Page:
Repressive Jurisprudence in the Early American Republic: The First Amendment and the Legacy of English Law

Repressive Jurisprudence in the Early American Republic: The First Amendment and the Legacy of English Law

Phillip I. Blumberg

Language: English

Pages: 426

ISBN: 1107613035

Format: PDF / Kindle (mobi) / ePub


This volume seeks to explain how American society, which had been capable of noble aspirations such as those in the Declaration of Independence and the Constitution, was capable of adopting one of the most widely deplored statutes of our history, the Sedition Act of 1798. It examines how the political ideals of the American Revolution were undermined by the adoption of repressive doctrines of the English monarchial system - the criminalization of criticism against the king, the Parliament, the judiciary, and Christianity. Freedom of speech was dramatically confined, and this law remained unchallenged until well into the twentieth century. This book will be of keen interest to all concerned with the Early Republic, freedom of speech, and evolution of American constitutional jurisprudence. Because it addresses the much-criticized Sedition Act of 1798, one of the most dramatic illustrations of this repressive jurisprudence, the book will also be of interest to Americans concerned about preserving free speech in wartime.

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other areas involving the implementation of federal authority. They had uniformly upheld the availability of federal jurisdiction over other commonlaw crimes in eight other cases. The legal problem was whether criminal libel could be distinguished from those other cases. Starting with the unreported 1790 decision in United States v. Hopkins (murder at sea),67 the 1792 decision in United States v. Smith (counterfeiting of bills of the Bank of the United States,68 and the 1793 decision in United

ed. 1866) (“This case settled nothing as the Court were [sic] divided”). See Ch. 4, notes 5–31, 217–20. The Cabell presentment following Justice Iredell’s charge upholding jurisdiction occurred a year before Worrall, but Chase chose to ignore it. The other federal prosecutions for common-law criminal libel occurred a few weeks after Worrall. Ambivalence of the Jeffersonians 175 of the official acts, judicial decisions, formal opinions of the various Attorneys General, and opinions of other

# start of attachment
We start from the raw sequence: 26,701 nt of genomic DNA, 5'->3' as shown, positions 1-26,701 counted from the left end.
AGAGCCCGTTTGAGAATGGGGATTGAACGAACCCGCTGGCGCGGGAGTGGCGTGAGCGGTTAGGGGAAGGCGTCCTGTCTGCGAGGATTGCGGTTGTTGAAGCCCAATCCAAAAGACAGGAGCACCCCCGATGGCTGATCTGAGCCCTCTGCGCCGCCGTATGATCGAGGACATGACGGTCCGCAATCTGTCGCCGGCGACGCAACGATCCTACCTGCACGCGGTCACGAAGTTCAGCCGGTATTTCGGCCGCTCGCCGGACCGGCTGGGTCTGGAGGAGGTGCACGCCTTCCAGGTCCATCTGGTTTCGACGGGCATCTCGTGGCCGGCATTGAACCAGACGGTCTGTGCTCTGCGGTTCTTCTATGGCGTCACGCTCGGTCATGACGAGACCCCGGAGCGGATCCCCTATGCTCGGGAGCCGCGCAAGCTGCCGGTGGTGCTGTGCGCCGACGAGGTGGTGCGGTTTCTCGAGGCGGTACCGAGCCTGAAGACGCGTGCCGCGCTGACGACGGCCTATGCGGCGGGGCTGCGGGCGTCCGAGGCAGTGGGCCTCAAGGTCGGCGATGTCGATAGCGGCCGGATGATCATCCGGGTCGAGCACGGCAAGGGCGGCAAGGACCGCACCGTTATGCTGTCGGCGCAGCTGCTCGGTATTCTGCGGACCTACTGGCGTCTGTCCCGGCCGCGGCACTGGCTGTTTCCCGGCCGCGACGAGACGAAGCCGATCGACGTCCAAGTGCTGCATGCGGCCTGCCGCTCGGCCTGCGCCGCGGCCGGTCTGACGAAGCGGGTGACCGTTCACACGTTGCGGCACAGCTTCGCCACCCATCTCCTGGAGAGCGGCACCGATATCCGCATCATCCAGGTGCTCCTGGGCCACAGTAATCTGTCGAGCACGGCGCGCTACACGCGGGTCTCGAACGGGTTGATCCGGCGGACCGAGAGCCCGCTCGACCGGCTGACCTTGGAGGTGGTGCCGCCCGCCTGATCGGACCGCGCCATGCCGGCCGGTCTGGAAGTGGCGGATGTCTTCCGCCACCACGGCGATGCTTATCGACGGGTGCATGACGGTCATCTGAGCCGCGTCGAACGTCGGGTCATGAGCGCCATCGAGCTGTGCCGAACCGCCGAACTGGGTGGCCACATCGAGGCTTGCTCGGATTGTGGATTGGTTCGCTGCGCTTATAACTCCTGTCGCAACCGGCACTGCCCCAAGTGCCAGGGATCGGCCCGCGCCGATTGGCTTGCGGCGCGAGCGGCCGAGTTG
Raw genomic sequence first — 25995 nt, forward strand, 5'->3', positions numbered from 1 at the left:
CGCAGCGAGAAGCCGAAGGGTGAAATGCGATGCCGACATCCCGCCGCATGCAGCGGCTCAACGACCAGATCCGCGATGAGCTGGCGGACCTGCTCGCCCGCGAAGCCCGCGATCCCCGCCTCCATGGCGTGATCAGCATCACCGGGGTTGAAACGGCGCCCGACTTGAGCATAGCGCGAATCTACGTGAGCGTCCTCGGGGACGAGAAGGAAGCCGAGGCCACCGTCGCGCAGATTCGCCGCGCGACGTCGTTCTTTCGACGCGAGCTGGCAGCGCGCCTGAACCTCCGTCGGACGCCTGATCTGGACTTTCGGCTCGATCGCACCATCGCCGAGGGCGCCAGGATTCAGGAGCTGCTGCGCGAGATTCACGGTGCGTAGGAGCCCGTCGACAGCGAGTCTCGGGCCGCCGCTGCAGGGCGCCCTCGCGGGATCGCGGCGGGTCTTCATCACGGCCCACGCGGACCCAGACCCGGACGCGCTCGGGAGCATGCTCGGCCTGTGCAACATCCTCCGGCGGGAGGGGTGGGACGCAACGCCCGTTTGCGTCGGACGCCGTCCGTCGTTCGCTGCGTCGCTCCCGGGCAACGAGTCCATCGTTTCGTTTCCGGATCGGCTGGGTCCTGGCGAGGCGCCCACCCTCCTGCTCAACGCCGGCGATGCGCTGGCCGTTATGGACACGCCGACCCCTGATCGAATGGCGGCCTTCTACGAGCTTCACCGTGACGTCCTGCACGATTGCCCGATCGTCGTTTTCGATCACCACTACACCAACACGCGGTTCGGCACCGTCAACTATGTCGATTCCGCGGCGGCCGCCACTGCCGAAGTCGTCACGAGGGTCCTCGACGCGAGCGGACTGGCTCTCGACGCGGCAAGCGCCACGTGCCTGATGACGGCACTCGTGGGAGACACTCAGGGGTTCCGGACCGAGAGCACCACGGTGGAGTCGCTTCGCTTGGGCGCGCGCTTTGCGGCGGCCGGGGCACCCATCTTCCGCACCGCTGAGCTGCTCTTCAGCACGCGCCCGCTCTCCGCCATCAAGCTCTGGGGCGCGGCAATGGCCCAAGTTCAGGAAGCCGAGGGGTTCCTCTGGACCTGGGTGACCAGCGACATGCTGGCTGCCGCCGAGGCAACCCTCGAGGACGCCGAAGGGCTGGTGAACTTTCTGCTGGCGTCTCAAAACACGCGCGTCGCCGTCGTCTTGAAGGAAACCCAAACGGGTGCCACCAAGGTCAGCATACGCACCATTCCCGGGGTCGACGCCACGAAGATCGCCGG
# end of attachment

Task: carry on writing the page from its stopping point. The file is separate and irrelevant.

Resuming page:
the Mayor, Aldermen, and Citizens of Philadelphia (Apr. 1798), 9 John Adams, Works (C. F. Adams), note 43, at 182. Letters, John Adams to Timothy Pickering (Aug. 1 and Aug. 17, 1799), 9 John Adams, Works (C. F. Adams), note 43, at 5 and 13. See J. M. Smith, note 19, at 31. He also succumbed to xenophobic comments about immigrants. See Letter, John Adams to Abigail Adams (Jan. 9, 1797) (We have been opening our Arms wide to all Forreigners [sic] and placing them on a footing with Natives; and now

the press, such as government licensing. The English common law had advanced so far and no further. The opponents of the Act challenged its constitutionality in two important respects. A major source of opposition was the opposition of the “states’ rights” Congressmen to the expansion of federal power. Leading opponents, such as Nathaniel Macon of North Carolina, soon to become Speaker of 6 With the solitary exception of Justice Chase, all the Supreme Court Justices of the time who addressed the

paper on May 2, 1799. A week later, he died with his trial date still a few weeks away.143 For the moment at least, the Federalists had succeeded in silencing the Chronicle and the Thomas Adams family as critics of the administration. The Adams litigation was another major success in the campaign of the Federalists to silence the Jeffersonian press. The Federalist campaign launched in the summer of 1798 – first on the eve of the adoption of the Act and then on the heels of its enactment – had

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